Posts tagged Adelaide Festival


RAW: Le Grand Macabre @ Adelaide Festival Centre

György Ligeti’s Le Grand Macabre is a very dark look at a modern, perverse, lost society in terminal decay about to be wiped out by Nekrotzar. It grotesquely, sarcastically takes a mocking, ironic look at mortality and death.  Set on, inside and around a giant female body, complete with tongue movement, which adds to this bizarre opera, sure is a grand opening to this years Adelaide Festival.

The music score just adds to this insane artwork, opening to jarring car horns, yet so fitting, brought with enormous energy and force, conducted exemplary by Robert Houssart. The only critique on the music would be the pit not allowing the true sound of all instruments to carry to the audience.

The set piece, the crouching body, brilliantly built with arms, legs, buttocks which reveal  inner organs and a moving head, is also used as a projection screen for video footage and lighting effects giving 3D a new or should we say true meaning.

The performers pull this 4 scene,  anti-anti-opera, off in a way that makes it all seem real and a perfectly told drama, yet obviously enjoying themselves.

Kryztoff Rating: 4K

>> Check out more interviews, videos, feature articles and polished previews in our latest Fringe Guide

RAW: Jamie Kilstein @ Cinema Nova

This show is full on. The comedy is fired at you at rapid pace. Therefore, word of warning: do not come to this show and expect to relax and stop thinking. You really need to concentrate for the entire duration of the show, if you trail off into your own thoughts for even a millisecond, chances are you’ve lost the story when you come back to earth.

However this is brilliant fast paced comedy. Jamie packs it in and covers a lot within the hour. His favourite topics are religion and the Bible (Christians, might be a good idea to give this show a miss), Obama and the War on Terror, and his rebellious yet awkward teenage years which led him to believe his family hated him.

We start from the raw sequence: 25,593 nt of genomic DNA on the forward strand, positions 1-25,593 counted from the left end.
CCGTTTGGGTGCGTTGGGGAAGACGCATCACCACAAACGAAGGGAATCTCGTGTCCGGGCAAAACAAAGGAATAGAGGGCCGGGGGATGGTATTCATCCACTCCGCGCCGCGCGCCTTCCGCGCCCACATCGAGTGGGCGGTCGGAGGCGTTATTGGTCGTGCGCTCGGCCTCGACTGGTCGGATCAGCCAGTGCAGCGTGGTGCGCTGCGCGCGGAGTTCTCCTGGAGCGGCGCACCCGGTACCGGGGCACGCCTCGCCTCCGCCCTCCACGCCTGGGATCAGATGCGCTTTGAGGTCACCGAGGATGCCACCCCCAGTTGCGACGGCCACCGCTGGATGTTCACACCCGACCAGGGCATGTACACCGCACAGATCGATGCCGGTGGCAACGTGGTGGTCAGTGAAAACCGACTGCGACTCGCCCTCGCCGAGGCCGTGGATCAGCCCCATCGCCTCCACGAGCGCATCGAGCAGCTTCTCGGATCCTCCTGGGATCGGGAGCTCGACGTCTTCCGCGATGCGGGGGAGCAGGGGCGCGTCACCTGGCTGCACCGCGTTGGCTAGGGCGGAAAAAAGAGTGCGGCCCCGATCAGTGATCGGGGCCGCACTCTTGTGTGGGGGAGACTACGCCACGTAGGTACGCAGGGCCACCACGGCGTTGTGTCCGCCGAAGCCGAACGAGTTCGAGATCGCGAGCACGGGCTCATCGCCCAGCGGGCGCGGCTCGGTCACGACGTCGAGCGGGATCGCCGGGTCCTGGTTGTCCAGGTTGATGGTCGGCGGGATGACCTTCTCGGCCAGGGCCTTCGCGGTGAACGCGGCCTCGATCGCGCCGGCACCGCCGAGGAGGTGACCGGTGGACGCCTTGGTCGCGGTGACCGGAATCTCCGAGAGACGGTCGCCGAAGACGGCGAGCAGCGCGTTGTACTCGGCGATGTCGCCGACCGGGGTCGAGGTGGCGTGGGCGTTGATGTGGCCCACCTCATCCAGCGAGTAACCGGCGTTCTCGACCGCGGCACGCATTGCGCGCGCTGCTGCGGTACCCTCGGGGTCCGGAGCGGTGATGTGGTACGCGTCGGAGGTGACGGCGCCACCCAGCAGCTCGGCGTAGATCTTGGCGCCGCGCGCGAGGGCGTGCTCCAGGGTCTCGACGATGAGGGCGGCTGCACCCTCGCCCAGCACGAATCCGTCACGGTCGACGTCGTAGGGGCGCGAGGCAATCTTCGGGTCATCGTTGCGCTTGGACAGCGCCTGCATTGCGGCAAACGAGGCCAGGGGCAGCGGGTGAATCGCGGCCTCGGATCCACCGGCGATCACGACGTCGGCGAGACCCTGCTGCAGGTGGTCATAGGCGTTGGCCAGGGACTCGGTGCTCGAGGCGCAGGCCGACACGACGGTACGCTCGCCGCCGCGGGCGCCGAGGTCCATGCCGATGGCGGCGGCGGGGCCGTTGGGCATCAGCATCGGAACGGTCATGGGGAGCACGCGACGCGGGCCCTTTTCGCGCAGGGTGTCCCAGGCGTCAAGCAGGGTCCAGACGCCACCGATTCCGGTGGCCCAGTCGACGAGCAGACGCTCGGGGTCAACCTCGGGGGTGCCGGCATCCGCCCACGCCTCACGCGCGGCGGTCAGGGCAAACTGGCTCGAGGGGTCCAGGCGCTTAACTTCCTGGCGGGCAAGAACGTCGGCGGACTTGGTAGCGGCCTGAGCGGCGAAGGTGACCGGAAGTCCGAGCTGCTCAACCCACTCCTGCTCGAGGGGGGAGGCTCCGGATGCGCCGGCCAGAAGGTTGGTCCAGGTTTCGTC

There are some great true life accounts including unintentional shoplifting and the time his mother gave him cigarettes for Christmas addressed from ‘Santa’.

This American comedian really hits home with a lot of his stories and if you have a good attention span, and welcome some fairly confronting topics this is the show for you!

RAW: The Sapphires

The Sapphires is Australia’s theatrical answer to the American film Dreamgirls.

Set in the late 60s, four indigineous sisters, Gail, Kay, Cynthia and Julie, with powerful, soulful voices embark on a tour in Vietnam, entertaining the troops. Predictably, there are a number of love interests, references to drugs, racism and the War.

Sure the plot is thin at times, and the nods to complex issues, like racial tension, the Vietnam War, lack real substance, but that’s not what The Sapphires is all about. It’s all about fun. It’s a great crowd-pleaser.

Christine Anu, Casey Donovan, Kylie Farmer and Hollie Andrew sparkle as The Sapphires – their soulful vocals fill the Scott Theatre. Hear those fantastic vocalists sing motown classics, including Aretha’s R-E-S-P-E-C-T and I Heard It Through The Grapevine and much, much more.

As part of the Adelaide Festival of Arts, shimmy on down to the Scott Theatre.

Kryztoff Rating: 4K

>> Check out more interviews, videos, feature articles and polished previews in our latest Fringe Guide

RAW: Circus Oz – Barely Contained

Circus Oz was all the delight it promised to be. Fast paced acrobatics, innovative routines, multi-talented performers that together were both awe inspiring and immensely entertaining for all ages. In the air-conditioned big top on the Parade Grounds, local girl, Eli Green, as Vanessa, hosted the show and led the dominant female contingent. The by-play between circus strong woman, Mel Fyfe and diminutive Emma Hawkins was great fun that continued all show. If anything the first half is more compelling than the second but opinions may well be divided on this.

A show such as this naturally draws comparison with Circus Soleil. This is a much simpler show that loses nothing for not having the glitz of the other troupe. It is perhaps its more egalitarian approach to performing that not only stamps it generally but also as a truly Australian production. Simple everyday objects for props (glass bottles, wooden chairs, a toaster) and a consistent and effective intermingling of audience and performers makes the show very welcoming.

Great entertainment and it is also great to have Circus Oz back in town for this year’s Festival.

Kryztoff Rating 4.5K

>> Check out more interviews, videos, feature articles and polished previews in our latest Fringe Guide